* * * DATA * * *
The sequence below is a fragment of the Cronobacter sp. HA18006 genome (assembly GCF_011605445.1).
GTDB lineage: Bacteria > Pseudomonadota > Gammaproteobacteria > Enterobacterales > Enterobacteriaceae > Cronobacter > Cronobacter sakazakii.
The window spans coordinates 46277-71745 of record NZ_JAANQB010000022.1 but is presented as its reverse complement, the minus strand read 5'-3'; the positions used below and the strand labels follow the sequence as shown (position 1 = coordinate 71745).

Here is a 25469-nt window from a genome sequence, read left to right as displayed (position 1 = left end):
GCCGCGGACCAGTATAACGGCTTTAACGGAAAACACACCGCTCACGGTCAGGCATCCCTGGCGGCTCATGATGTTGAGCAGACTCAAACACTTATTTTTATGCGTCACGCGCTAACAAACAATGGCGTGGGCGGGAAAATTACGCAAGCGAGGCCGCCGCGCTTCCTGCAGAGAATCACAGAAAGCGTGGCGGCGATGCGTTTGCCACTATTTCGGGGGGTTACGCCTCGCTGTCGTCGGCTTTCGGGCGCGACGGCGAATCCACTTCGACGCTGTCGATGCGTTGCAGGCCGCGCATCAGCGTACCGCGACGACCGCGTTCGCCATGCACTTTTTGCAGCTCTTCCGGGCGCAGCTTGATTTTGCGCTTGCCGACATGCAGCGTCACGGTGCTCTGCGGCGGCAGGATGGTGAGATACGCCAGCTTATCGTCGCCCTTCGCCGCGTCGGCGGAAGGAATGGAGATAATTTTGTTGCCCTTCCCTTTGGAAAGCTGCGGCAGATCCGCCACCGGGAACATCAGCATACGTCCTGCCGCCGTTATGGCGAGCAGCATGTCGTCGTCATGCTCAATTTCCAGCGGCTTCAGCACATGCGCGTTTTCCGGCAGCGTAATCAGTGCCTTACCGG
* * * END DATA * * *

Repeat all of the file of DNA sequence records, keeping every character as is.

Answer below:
The sequence below is a fragment of the Cronobacter sp. HA18006 genome (assembly GCF_011605445.1).
GTDB lineage: Bacteria > Pseudomonadota > Gammaproteobacteria > Enterobacterales > Enterobacteriaceae > Cronobacter > Cronobacter sakazakii.
The window spans coordinates 46277-71745 of record NZ_JAANQB010000022.1 but is presented as its reverse complement, the minus strand read 5'-3'; the positions used below and the strand labels follow the sequence as shown (position 1 = coordinate 71745).

Here is a 25469-nt window from a genome sequence, read left to right as displayed (position 1 = left end):
GCCGCGGACCAGTATAACGGCTTTAACGGAAAACACACCGCTCACGGTCAGGCATCCCTGGCGGCTCATGATGTTGAGCAGACTCAAACACTTATTTTTATGCGTCACGCGCTAACAAACAATGGCGTGGGCGGGAAAATTACGCAAGCGAGGCCGCCGCGCTTCCTGCAGAGAATCACAGAAAGCGTGGCGGCGATGCGTTTGCCACTATTTCGGGGGGTTACGCCTCGCTGTCGTCGGCTTTCGGGCGCGACGGCGAATCCACTTCGACGCTGTCGATGCGTTGCAGGCCGCGCATCAGCGTACCGCGACGACCGCGTTCGCCATGCACTTTTTGCAGCTCTTCCGGGCGCAGCTTGATTTTGCGCTTGCCGACATGCAGCGTCACGGTGCTCTGCGGCGGCAGGATGGTGAGATACGCCAGCTTATCGTCGCCCTTCGCCGCGTCGGCGGAAGGAATGGAGATAATTTTGTTGCCCTTCCCTTTGGAAAGCTGCGGCAGATCCGCCACCGGGAACATCAGCATACGTCCTGCCGCCGTTATGGCGAGCAGCATGTCGTCGTCATGCTCAATTTCCAGCGGCTTCAGCACATGCGCGTTTTCCGGCAGCGTAATCAGTGCCTTACCGG